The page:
The Echoes

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Picking a Parent

Students describe their experiences with parental divorce

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   From Disney movies to romance novels, today’s culture is saturated with stories of true love and happy endings.

  The hero always wins over the heroine, and, in the end, they live happily ever after, cementing their love for each other in a beautiful and extravagant wedding ceremony.

  However, in the real world, not everything ends in, ‘happily ever after’, and ‘forever’ doesn’t last quite as long as most would expect.

In recent years, divorce has become a surprisingly common occurrence for married couples, happening in 41 percent of all first-time marriages, according to the U.S. Census Bureau.

With such staggeringly large numbers of divorces occurring every day, it is not all that uncommon to find that many students attending the high school, and some faculty, have experiences with the matter.

Estaban Solara* and Atley Watson are two such students, Solara living with his father and Watson with her mother.

  “It really wasn’t that big of a surprise that they were getting divorced,” Solara said. “They were pretty much separated for five years before getting the divorce. The divorce was just an official statement.”

     One of the biggest questions on anyone’s mind when divorce is concerned is the custody of the child and how time between the parents will be split. For both Watson and Solara, whose parents live considerable distances apart, the matter of visitation is even more important.

     “My parents were really good about working everything out and finding time for my dad to see me,” Watson said. “I see my dad once every couple months for just a weekend unless there is no school where I can stay longer.”

     “Every month, my mom stays in a hotel for five days, at the cost of my dad, and we stay with her there,” Solara said.

     While the month to month visits can be a nice break from the bustle of everyday life to catch up with a loved one, what most kids really get excited about are the possible multi-holidays shared between the parents.

      “Depending on the year, my mother gets either Christmas or Thanksgiving to have us,” Solara said.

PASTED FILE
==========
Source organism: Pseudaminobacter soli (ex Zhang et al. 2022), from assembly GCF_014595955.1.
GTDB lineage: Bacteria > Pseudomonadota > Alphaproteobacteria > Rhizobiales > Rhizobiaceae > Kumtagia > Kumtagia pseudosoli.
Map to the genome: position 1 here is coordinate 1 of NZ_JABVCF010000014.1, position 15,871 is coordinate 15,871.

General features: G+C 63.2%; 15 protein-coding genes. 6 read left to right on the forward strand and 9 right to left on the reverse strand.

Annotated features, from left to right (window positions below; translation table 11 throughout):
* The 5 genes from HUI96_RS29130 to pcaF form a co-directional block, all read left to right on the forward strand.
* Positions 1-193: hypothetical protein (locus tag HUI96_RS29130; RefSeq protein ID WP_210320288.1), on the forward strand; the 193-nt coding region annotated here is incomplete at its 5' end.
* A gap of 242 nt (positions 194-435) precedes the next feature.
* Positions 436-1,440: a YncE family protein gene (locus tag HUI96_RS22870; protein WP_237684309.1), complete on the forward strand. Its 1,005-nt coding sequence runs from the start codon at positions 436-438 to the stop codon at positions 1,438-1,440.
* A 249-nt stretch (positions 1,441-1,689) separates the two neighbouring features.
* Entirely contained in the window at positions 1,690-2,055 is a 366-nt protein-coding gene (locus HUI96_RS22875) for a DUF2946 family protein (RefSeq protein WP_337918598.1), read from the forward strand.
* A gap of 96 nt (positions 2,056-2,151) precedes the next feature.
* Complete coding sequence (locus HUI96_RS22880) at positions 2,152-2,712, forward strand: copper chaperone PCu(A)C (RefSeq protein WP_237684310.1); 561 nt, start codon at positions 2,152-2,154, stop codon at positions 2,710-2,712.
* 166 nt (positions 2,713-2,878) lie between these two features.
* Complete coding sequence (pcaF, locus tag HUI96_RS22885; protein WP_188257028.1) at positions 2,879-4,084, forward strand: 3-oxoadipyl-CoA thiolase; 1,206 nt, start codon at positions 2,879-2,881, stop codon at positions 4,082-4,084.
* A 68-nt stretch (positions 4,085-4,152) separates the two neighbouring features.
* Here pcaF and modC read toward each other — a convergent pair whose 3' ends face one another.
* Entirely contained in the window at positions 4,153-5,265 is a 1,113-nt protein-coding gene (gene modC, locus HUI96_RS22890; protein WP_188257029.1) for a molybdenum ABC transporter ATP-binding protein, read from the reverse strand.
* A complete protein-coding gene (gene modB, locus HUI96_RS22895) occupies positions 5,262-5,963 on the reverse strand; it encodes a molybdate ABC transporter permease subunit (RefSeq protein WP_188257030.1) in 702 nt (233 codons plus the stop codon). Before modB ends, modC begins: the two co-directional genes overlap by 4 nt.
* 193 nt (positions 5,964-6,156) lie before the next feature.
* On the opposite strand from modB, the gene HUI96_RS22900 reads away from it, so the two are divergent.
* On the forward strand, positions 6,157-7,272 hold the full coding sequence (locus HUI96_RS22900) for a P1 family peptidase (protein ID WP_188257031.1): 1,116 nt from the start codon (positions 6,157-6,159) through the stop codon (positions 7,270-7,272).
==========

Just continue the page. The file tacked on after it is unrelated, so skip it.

“My parents worked out the holidays so they alternate every year. My dad had me for Christmas this year and my mom had me for New Years, so next year they will switch,” Watson said, adding, “I would say I have six Christmases between both sides of my family, which is something you can’t complain about.”

     When custody of a child is concerned, the courts will sometimes let the child in question have a say. However, in both Solara’s and Watson’s cases, there were extenuating circumstances that prevented them from voicing their opinions.

     “I didn’t get a choice in which I’d be living with just because I was so young and didn’t really understand the whole concept of divorce,” Watson said.

     “I was staying with my mother at the time of the divorce, but some things went down. I ended up with my father simply because he was the only one with a job at the time,” Solara added.

     Although Watson was the only daughter of her parents’ marriage, Solara has an older brother who did not take the divorce well.

     “When I heard they were getting a divorce, I just thought of it as an official ending to the marriage that had already been rocky for years. It really didn’t bother me that much,” Solara said. “However, my brother took the news a lot harder. I even remember him crying about it.”

     Probably the largest question of any divorce, even larger, in fact, than custody and visitation rights, is the reason behind the divorce.

For both Solara and Watson, it seems as though their parents just found themselves to be incompatible.

     Now, years after the court proceedings and arguments have come to a stop, both Watson’s and Solara’s families are moving forward. The relationships between both sets of families remain friendly, if not a little cold in the case of Solara’s parents.

     “My parents get along really well, most of the time. Whenever I want to go see my dad, they always find me a way to go visit, which is nice,” Watson said.

     “Every once in a while, while she’s in town, my mom and dad will get dinner together. Otherwise, they pretty much ignore each other. I think the supper is just for show for my brother and me,” Solara said.

     Although both students are moving on with their lives, the divorce of their parents has left a lasting impact on both of them.

     “Being a junior in high school, being an athlete, and being involved in so many things, it’s really hard not having my dad around and attending all my events.” Watson said.

*Name changed at request of student 

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Picking a Parent